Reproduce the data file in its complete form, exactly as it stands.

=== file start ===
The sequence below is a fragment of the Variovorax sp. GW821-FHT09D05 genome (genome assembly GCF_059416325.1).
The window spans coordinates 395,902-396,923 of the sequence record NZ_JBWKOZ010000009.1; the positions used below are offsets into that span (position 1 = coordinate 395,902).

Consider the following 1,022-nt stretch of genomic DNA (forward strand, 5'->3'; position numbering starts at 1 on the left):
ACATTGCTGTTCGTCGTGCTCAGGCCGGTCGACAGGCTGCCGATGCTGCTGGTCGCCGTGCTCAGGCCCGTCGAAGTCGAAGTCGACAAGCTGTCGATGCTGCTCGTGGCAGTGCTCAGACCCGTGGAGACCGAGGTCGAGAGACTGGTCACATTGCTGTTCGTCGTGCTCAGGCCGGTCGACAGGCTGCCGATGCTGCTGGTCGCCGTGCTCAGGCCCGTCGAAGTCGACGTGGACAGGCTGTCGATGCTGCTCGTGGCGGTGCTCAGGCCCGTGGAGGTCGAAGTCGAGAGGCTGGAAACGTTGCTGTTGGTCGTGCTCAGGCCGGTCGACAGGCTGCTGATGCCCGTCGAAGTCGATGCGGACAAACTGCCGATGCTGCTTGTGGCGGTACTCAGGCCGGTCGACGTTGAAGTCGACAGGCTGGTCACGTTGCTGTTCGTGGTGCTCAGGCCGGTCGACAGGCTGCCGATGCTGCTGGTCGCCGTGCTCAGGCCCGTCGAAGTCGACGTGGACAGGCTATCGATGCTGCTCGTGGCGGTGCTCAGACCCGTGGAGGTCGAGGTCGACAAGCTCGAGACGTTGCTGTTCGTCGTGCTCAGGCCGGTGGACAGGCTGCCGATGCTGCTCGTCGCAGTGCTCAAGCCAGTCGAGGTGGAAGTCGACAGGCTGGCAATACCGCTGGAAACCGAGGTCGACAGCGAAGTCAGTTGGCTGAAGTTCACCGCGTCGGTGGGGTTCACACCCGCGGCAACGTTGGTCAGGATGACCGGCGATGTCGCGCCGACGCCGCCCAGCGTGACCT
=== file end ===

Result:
The sequence below is a fragment of the Variovorax sp. GW821-FHT09D05 genome (genome assembly GCF_059416325.1).
The window spans coordinates 395,902-396,923 of the sequence record NZ_JBWKOZ010000009.1; the positions used below are offsets into that span (position 1 = coordinate 395,902).

Consider the following 1,022-nt stretch of genomic DNA (forward strand, 5'->3'; position numbering starts at 1 on the left):
ACATTGCTGTTCGTCGTGCTCAGGCCGGTCGACAGGCTGCCGATGCTGCTGGTCGCCGTGCTCAGGCCCGTCGAAGTCGAAGTCGACAAGCTGTCGATGCTGCTCGTGGCAGTGCTCAGACCCGTGGAGACCGAGGTCGAGAGACTGGTCACATTGCTGTTCGTCGTGCTCAGGCCGGTCGACAGGCTGCCGATGCTGCTGGTCGCCGTGCTCAGGCCCGTCGAAGTCGACGTGGACAGGCTGTCGATGCTGCTCGTGGCGGTGCTCAGGCCCGTGGAGGTCGAAGTCGAGAGGCTGGAAACGTTGCTGTTGGTCGTGCTCAGGCCGGTCGACAGGCTGCTGATGCCCGTCGAAGTCGATGCGGACAAACTGCCGATGCTGCTTGTGGCGGTACTCAGGCCGGTCGACGTTGAAGTCGACAGGCTGGTCACGTTGCTGTTCGTGGTGCTCAGGCCGGTCGACAGGCTGCCGATGCTGCTGGTCGCCGTGCTCAGGCCCGTCGAAGTCGACGTGGACAGGCTATCGATGCTGCTCGTGGCGGTGCTCAGACCCGTGGAGGTCGAGGTCGACAAGCTCGAGACGTTGCTGTTCGTCGTGCTCAGGCCGGTGGACAGGCTGCCGATGCTGCTCGTCGCAGTGCTCAAGCCAGTCGAGGTGGAAGTCGACAGGCTGGCAATACCGCTGGAAACCGAGGTCGACAGCGAAGTCAGTTGGCTGAAGTTCACCGCGTCGGTGGGGTTCACACCCGCGGCAACGTTGGTCAGGATGACCGGCGATGTCGCGCCGACGCCGCCCAGCGTGACCT